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When Gawker was sued last month for publishing an advance excerpt of Sarah Palin‘s new book, it was settled so quickly that we hardly had time to comment on it.
Lost in the hullaballoo, and missing from Vanity Fair‘s subsequent roundup of Gawker lawsuits over the years, was another copyright lawsuit filed against Gawker last month. This one is still pending…
Lindsay McCulloch, a noted visual artist, is suing Gawker for posting one of her signature works — a three foot by four-and-a-half foot pictorial illustration of Hell as described in Dante Alighieri’s famed La Divina Commedia, “Inferno.”
Last February, in an effort to promote the Electronic Arts video game Dante’s Inferno, the game’s producer Jonathan Knight conducted a chat on Gawker’s video game website Kotaku. During the chat, Knight said the following:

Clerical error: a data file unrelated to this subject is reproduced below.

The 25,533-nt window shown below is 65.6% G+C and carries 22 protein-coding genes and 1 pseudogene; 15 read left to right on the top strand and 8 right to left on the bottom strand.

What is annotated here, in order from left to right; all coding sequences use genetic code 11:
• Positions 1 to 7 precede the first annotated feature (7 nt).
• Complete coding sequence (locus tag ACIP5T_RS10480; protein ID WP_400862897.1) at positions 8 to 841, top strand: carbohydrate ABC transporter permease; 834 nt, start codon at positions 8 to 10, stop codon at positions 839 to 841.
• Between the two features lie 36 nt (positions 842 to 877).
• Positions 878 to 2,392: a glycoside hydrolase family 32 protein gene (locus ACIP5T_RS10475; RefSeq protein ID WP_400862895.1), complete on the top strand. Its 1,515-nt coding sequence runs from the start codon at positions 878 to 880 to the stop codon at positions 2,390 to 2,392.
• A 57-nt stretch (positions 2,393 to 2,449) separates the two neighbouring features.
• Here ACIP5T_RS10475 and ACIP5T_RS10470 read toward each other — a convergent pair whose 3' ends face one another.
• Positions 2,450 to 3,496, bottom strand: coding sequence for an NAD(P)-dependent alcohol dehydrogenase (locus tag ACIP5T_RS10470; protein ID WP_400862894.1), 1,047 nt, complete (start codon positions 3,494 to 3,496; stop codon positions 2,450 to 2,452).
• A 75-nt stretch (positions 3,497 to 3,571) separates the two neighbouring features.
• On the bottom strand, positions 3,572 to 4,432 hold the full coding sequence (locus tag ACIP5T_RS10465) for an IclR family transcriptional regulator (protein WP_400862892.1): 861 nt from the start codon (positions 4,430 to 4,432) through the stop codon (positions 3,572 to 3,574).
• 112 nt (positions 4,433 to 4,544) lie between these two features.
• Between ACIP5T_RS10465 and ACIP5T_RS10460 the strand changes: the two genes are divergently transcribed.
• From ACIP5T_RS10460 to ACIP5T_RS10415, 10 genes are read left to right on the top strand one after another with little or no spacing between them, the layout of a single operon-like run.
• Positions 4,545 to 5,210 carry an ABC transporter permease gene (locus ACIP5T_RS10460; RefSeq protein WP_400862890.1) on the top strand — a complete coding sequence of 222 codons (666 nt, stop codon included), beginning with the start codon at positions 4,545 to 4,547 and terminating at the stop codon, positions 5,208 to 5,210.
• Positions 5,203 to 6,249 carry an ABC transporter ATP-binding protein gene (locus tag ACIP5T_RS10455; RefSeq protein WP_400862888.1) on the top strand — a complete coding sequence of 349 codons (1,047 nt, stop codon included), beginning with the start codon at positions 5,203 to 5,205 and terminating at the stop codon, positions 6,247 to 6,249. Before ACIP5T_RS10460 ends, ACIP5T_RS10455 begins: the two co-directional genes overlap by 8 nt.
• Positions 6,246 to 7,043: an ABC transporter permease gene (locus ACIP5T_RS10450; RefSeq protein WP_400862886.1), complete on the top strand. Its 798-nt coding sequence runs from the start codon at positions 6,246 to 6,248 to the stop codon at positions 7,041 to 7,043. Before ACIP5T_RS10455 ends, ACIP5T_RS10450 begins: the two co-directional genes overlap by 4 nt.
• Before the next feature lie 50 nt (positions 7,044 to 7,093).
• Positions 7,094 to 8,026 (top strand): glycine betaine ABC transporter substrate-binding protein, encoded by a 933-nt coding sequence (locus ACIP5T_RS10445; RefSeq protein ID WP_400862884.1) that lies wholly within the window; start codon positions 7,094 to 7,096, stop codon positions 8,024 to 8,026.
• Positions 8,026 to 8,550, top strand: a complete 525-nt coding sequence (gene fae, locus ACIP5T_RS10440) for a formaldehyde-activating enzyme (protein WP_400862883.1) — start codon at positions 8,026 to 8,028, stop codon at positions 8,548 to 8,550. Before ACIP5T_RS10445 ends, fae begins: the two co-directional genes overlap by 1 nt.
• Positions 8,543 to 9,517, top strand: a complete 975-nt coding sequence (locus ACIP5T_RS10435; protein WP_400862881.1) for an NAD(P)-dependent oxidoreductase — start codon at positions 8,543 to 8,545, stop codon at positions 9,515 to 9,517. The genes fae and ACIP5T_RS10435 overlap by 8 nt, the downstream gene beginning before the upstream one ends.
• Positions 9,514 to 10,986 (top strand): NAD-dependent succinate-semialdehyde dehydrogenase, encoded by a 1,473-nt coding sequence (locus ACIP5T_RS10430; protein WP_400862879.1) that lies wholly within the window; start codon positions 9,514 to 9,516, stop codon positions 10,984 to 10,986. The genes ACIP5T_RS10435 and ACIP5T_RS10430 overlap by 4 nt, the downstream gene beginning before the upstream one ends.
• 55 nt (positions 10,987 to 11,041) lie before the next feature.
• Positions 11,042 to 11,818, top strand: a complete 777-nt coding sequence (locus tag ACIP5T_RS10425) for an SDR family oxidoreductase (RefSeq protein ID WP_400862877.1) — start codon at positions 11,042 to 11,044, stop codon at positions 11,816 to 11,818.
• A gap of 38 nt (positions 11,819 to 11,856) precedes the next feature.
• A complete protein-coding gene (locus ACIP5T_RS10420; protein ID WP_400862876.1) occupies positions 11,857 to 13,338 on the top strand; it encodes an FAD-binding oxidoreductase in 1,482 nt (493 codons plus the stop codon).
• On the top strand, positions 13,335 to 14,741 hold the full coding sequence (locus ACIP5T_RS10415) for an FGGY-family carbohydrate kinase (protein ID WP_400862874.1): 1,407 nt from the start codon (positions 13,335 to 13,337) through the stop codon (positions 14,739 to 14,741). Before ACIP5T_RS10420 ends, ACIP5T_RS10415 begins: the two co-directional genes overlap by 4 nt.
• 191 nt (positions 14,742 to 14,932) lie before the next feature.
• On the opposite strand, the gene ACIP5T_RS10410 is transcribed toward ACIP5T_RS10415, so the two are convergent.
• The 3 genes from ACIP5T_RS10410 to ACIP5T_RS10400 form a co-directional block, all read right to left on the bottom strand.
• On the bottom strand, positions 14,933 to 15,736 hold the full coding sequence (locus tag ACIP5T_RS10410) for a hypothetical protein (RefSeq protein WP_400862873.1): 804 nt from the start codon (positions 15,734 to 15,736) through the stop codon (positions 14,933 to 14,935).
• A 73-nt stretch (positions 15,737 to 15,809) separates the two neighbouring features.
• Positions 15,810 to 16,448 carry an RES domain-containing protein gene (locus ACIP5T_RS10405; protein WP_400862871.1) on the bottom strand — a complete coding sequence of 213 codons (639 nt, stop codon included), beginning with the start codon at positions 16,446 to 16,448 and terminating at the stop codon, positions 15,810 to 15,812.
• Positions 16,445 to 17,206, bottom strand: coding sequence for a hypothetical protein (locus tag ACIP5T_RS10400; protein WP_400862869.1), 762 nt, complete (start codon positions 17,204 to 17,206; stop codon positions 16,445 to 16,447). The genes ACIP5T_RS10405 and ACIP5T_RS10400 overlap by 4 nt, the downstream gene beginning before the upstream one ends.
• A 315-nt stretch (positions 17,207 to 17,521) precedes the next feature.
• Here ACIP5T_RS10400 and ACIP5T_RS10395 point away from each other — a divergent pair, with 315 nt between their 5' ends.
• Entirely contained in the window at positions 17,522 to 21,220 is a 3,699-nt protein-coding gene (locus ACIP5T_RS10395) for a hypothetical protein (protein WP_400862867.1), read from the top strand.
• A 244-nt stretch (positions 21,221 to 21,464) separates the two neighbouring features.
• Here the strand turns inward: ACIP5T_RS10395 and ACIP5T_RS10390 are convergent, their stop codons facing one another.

“The real ‘ah ha’ moment for me was seeing this really cool map that someone created of the 9 circles of hell…I just looked at that map and said, ‘that’s a level-based game waiting to happen.'”
Later in the day, Kataku posted a picture of McCulloch’s work as the inspiration for the EA video game. For doing so, Gawker has been slapped with a copyright infringement lawsuit.
Sounds like a pretty clear case of “fair use” to us, which is surprising, since McCulloch is represented by Shourin Sen, who runs a decent copyright blog called Exclusive Rights.
Perhaps just as head-scratching is McCulloch’s decision to target Gawker in a copyright case instead of video game giant EA, which is now on the record for admitting the game was based, in part, on her artwork. Then again, her work was in turn based on Dante’s, who we hear reserved the fourth level of the underworld for copyright sinners.
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